Once I used a handful of web sites, half of them is attended by people with commercial aims (e.g. tutors, professional learners or sellers). Others are mainly full of perverts, slight profanity, silent profiles or ignorant people who set up pointless requirements.

In other words, one of my dreams is to interact with Germans, Swedes or Danes online the way it happens in simple everyday life, exchanging actual vibes mainly behind the screen, but without that so-called iffy digital cover that most people run to while surfing on Internet. However, I already think it's nearly impossible because of my differences of correspondence and scarce ways to closed social circles of people of 1st World countries.



Fireblossom
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12 May 2021, 10:07 am

Paul05 wrote:
On Facebook, there are a couple of far-away friends with whom my family once talked in person. They also didn't get my messages. So pity and disgusting that they seemingly mark all distant messages as spam. Perhaps users themselves put filters so nobody can bother them, I'm full of understanding and so it can be justified.


I think there's a bit of a better safe than sorry -mentality there; as in, better to assume a message from a stranger is spam and not answer, potentially losing a chance for a genuine friendship than to take the chance with every stranger and end up getting links with viruses or messages with inappropriate content. I'm the better safe than sorry -type; I always delete the messages from complete strangers when using Facebook. Keyword here is complete, though; I've had long chats with people I've run in to in Facebook groups and have never met in person. There was this one hotel worker from Vietnam in particular that I chatted a lot with about a lot of things... though for the first week, I thought he was a she. :lol:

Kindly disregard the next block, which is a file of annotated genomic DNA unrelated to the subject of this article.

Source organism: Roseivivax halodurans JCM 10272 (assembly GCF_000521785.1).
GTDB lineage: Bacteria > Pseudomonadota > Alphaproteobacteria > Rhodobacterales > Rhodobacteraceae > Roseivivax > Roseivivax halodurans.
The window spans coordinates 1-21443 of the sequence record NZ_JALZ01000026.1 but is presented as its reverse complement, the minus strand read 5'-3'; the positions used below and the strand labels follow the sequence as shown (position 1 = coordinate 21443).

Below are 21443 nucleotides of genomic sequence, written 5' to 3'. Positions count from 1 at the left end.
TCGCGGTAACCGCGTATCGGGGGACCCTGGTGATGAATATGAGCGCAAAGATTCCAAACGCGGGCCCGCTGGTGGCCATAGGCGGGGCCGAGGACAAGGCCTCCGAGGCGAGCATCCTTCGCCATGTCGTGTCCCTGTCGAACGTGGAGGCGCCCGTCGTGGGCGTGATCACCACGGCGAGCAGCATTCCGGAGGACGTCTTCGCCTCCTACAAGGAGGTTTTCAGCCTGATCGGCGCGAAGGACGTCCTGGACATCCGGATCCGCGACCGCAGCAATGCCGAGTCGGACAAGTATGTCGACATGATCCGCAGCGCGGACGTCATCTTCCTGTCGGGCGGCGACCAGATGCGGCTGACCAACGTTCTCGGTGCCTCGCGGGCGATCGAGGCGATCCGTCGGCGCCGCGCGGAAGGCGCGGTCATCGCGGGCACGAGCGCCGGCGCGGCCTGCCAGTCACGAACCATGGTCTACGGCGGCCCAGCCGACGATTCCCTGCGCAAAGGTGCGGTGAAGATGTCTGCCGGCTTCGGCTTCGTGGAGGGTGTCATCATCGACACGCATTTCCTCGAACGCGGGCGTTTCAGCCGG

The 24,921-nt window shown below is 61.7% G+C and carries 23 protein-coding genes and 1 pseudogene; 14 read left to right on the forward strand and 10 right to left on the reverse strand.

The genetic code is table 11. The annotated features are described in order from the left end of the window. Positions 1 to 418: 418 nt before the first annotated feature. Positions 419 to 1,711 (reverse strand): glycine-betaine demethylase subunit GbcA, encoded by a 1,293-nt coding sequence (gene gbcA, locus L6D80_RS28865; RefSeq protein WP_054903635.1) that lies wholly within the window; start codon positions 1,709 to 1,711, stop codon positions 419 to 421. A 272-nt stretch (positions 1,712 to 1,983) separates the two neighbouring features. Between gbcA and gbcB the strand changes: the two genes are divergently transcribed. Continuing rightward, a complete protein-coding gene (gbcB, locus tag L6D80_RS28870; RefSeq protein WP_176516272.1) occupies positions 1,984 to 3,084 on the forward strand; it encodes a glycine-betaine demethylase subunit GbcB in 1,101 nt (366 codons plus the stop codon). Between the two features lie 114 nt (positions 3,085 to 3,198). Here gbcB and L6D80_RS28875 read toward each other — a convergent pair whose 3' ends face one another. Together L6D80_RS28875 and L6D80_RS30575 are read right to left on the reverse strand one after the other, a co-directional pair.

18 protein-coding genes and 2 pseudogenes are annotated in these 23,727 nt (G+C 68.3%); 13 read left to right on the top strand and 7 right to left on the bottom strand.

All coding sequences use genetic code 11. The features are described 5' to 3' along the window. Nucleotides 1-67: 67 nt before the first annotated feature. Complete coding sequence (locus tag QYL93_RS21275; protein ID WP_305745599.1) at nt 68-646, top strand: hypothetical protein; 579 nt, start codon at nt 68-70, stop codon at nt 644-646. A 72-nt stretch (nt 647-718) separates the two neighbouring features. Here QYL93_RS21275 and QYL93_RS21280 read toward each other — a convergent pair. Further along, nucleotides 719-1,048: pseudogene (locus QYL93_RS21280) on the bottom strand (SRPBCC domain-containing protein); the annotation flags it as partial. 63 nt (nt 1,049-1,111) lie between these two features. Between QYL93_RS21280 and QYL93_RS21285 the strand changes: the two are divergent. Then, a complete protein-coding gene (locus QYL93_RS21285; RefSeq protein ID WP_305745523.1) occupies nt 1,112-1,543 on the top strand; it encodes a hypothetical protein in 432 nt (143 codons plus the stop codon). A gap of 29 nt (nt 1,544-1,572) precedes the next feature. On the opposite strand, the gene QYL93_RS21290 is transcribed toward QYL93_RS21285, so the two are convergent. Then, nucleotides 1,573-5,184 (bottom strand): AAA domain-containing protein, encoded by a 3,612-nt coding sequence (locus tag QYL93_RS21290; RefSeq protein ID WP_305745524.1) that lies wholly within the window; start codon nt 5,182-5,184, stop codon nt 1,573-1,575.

Quote:
I fully have EU origins, but despite my writing skills, you probably have noticed that my accent and vibes might be similar to ones you saw in Thailand or Sri Lanka (once I had a couple of Chinese friends that were found so easily)


Actually, no. I'm really bad with different English accents; online I usually can't even tell Brits and Americans apart.
Fully EU origins = Britain?

We have, or at least we've had, a few Swedes here on this forum. I also recall there being at least one guy who's probably a Brit but is really interested in Germany. Of course, there are probably people from the country itself here too, but I can't think of anyone from the top of my head.
You could start another topic in the off topic discussion -section (or here in friends -section) with a title "Any Swedes, Germans or Danes here?" or something similiar to that and then explain in your first message to the topic that you'd like to have friends from those countries to talk about casual things. Not sure if it'll work, but it should be worth the try; at the very least, others on the spectrum who know that you're on it too might not be as put off by your communication style even if it is somehow weird.



Paul05
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12 May 2021, 12:53 pm

That's a true story. My mom has said that 1st World country residents are extremely cautious when accepting a new contact on Internet. She compared it with picking up mushrooms around the forest, because they can eventually stumble upon a poisonous one.